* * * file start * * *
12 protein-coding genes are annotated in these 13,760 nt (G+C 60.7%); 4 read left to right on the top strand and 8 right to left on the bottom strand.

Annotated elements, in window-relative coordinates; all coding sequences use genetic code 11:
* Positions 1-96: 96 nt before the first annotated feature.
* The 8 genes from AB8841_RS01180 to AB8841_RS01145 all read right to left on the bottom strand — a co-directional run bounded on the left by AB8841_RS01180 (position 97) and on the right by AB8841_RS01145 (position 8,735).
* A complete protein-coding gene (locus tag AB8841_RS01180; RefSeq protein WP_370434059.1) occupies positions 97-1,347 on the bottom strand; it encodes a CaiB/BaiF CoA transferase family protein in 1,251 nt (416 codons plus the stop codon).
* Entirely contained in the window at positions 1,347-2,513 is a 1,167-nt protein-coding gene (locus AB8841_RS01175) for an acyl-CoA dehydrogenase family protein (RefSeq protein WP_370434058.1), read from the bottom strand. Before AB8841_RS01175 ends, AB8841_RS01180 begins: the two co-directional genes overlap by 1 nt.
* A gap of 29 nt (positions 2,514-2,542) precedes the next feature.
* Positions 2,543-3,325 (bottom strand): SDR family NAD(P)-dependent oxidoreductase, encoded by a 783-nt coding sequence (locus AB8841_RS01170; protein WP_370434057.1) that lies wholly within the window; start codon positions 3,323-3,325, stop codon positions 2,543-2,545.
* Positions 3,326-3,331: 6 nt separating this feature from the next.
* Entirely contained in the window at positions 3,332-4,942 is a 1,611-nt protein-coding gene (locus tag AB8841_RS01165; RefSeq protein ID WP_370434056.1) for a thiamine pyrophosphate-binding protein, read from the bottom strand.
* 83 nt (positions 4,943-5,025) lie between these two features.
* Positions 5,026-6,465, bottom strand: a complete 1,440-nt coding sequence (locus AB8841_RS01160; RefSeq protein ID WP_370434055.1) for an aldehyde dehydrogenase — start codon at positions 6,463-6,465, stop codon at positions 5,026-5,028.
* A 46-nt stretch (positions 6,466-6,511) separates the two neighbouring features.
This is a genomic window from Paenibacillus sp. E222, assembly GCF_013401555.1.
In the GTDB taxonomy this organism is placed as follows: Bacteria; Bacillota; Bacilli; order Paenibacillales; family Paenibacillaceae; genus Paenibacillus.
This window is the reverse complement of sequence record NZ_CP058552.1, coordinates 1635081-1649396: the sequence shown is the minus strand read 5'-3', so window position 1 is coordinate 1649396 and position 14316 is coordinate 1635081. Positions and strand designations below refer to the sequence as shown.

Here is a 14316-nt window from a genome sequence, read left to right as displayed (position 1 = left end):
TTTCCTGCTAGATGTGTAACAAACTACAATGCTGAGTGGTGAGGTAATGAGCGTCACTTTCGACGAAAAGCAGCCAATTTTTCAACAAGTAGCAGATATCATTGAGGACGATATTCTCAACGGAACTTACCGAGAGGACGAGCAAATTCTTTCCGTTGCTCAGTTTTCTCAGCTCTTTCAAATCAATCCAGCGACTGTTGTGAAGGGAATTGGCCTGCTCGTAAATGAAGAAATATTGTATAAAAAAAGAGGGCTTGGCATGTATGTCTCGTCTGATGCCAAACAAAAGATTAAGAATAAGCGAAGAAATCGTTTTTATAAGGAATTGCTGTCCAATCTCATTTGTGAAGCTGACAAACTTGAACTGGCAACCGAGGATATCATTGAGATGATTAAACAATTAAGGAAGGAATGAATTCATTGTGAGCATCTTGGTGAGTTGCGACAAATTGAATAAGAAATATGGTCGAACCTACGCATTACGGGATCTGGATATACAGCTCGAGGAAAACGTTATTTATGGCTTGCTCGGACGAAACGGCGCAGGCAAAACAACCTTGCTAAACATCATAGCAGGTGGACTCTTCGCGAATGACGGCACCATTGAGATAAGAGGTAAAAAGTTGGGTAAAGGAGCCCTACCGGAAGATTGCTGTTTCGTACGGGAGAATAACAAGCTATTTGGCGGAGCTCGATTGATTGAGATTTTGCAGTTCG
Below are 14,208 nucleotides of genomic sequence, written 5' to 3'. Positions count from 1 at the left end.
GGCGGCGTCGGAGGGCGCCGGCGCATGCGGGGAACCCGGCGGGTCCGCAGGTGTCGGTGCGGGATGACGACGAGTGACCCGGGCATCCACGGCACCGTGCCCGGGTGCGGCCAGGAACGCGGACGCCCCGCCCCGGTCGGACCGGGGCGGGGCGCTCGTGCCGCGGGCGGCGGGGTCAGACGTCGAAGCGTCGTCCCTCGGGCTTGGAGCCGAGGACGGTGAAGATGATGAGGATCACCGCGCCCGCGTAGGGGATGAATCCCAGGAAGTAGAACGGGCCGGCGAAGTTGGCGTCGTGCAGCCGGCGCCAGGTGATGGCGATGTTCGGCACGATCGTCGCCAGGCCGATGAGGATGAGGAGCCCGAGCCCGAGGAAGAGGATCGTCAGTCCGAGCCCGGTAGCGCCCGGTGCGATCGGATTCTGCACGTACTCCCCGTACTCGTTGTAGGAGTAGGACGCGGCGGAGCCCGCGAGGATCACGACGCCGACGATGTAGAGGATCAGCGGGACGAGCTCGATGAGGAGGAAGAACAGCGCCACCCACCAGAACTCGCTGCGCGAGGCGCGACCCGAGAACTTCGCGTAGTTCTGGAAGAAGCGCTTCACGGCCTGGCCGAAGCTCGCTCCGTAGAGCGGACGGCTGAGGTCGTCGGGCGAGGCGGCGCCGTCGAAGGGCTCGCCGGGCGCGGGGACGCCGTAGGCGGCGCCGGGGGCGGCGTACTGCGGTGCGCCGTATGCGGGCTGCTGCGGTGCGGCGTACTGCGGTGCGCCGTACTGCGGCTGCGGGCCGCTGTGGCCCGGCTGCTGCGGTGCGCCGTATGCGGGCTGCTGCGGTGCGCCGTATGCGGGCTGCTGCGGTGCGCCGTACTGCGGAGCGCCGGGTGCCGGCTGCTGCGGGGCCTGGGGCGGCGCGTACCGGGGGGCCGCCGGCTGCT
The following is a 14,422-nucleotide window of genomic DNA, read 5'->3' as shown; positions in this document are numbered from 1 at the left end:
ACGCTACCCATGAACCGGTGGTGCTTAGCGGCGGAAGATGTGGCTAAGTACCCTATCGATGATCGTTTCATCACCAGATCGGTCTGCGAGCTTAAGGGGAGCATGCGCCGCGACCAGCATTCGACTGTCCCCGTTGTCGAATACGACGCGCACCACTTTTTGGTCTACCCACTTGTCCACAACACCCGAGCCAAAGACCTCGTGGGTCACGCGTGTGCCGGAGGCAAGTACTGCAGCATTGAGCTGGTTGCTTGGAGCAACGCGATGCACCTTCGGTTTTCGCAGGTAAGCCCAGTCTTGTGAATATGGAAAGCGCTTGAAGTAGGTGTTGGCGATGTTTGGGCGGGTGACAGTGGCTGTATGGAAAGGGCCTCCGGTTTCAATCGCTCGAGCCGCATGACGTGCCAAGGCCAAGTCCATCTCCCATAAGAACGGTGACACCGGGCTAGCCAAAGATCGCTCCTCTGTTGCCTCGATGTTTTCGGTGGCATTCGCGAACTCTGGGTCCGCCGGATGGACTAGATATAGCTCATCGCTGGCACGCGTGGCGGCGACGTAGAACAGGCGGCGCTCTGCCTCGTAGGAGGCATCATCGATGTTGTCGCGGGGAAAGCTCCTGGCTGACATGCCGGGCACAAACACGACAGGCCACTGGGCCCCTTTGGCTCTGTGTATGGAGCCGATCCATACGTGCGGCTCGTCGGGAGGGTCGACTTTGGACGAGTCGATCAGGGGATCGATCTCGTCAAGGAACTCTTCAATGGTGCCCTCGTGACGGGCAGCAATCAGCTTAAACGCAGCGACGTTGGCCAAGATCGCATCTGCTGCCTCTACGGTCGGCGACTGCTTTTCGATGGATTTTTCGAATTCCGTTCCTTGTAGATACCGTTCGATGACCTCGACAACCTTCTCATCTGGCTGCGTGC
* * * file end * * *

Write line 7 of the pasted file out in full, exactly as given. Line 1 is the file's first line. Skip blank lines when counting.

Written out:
* A gap of 29 nt (positions 2,514-2,542) precedes the next feature.